The Kinsey Period, 1948-1986

In the curious 1957 case of State v. Cavanaugh,43 the Louisiana Supreme Court initially voted unanimously to uphold the sodomy conviction of a man whose attorney pleaded with the jury not to send him to the penitentiary. Louisiana law required all charges to the jury to be made in writing, and the trial judge, answering the defense attorney, gave an oral instruction to the jury regarding the proper roles for the different players in the courtroom, including the statement that they had no right to acquit a defendant simply because of the severity of the penalty that he faced.44 The Supreme Court decided that the statement actually was not a "charge" to the jury, and did not need to be in writing.45 On rehearing, the Court, by a 4-3 vote, reversed itself, and decided that the statement was a "charge" within the meaning of state law, thus overturning Cavanaugh’s conviction.46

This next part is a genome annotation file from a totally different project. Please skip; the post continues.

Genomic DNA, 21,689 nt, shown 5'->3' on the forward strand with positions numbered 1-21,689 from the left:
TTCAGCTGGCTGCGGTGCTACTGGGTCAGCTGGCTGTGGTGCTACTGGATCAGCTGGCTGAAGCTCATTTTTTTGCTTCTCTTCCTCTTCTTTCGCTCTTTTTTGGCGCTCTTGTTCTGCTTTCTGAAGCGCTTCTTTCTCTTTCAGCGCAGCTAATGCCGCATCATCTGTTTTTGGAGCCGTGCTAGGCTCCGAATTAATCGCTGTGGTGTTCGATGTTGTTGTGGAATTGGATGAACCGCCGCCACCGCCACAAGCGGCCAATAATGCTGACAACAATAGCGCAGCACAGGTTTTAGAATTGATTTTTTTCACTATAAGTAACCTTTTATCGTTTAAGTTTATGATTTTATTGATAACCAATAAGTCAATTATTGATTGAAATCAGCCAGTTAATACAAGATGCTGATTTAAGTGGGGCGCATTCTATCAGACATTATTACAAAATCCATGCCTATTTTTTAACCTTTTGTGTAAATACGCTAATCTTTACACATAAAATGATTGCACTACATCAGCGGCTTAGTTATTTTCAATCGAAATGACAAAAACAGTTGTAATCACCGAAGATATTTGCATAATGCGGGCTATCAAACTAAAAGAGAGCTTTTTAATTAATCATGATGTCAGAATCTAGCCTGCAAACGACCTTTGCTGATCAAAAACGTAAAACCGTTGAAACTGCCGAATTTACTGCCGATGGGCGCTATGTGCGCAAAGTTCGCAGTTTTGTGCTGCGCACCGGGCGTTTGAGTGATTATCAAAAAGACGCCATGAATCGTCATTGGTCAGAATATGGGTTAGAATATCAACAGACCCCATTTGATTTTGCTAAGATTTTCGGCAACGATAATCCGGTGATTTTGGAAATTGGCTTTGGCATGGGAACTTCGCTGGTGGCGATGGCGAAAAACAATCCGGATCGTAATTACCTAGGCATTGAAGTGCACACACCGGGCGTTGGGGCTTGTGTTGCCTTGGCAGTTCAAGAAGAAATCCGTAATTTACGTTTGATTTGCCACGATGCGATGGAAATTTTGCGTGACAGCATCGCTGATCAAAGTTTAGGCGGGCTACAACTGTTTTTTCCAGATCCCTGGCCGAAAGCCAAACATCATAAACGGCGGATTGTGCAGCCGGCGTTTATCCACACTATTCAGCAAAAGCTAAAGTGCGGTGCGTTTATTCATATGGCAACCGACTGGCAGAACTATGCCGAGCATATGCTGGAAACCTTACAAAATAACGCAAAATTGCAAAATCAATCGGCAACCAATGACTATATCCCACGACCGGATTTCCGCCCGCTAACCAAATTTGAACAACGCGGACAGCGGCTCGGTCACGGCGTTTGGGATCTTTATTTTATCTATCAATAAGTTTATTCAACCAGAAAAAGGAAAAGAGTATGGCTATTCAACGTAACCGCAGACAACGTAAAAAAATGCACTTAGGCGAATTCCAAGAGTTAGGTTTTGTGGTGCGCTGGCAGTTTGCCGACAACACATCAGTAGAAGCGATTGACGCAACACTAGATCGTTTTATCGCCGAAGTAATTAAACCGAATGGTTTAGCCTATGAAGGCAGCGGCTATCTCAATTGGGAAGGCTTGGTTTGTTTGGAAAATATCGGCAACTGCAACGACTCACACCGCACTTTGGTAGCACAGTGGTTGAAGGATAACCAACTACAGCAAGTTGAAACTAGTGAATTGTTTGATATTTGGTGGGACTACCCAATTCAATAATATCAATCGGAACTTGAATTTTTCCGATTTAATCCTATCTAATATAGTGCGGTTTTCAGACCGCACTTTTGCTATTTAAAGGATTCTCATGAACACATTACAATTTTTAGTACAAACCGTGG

In 1959, in State v. Kelly et al.,47 the Louisiana Supreme Court upheld a sodomy conviction even though one witness violated a court order and discussed the case with another witness. The Court felt that this was a harmless error.48

Louisiana revised its sodomy law in a pioneering way in 1962.49 It enacted a separate law outlawing "aggravated crime against nature" which would be triggered by an act of force, through the victim’s inability to consent, or with a partner under the age of 17.50 The penalty was set at a maximum of 15 years, but the felony provisions for the remaining crime against nature law, now presumably limited to consensual acts, remained.51

In 1964, in State v. Bonanno,52 the Louisiana Supreme Court unanimously rejected Bonanno’s contention that the term "crime against nature" was unconstitutionally vague and overbroad. The Court believed that the term was not only well-understood, but covered

any and all carnal copulation or sexual joining and coition that is devious [sic] and abnormal because it is contrary to the natural traits and/or instincts intended by nature, and therefore does not conform to the order ordained by nature.53

Bonanno had received a sentence of three years in prison at hard labor for a consensual act of sodomy.54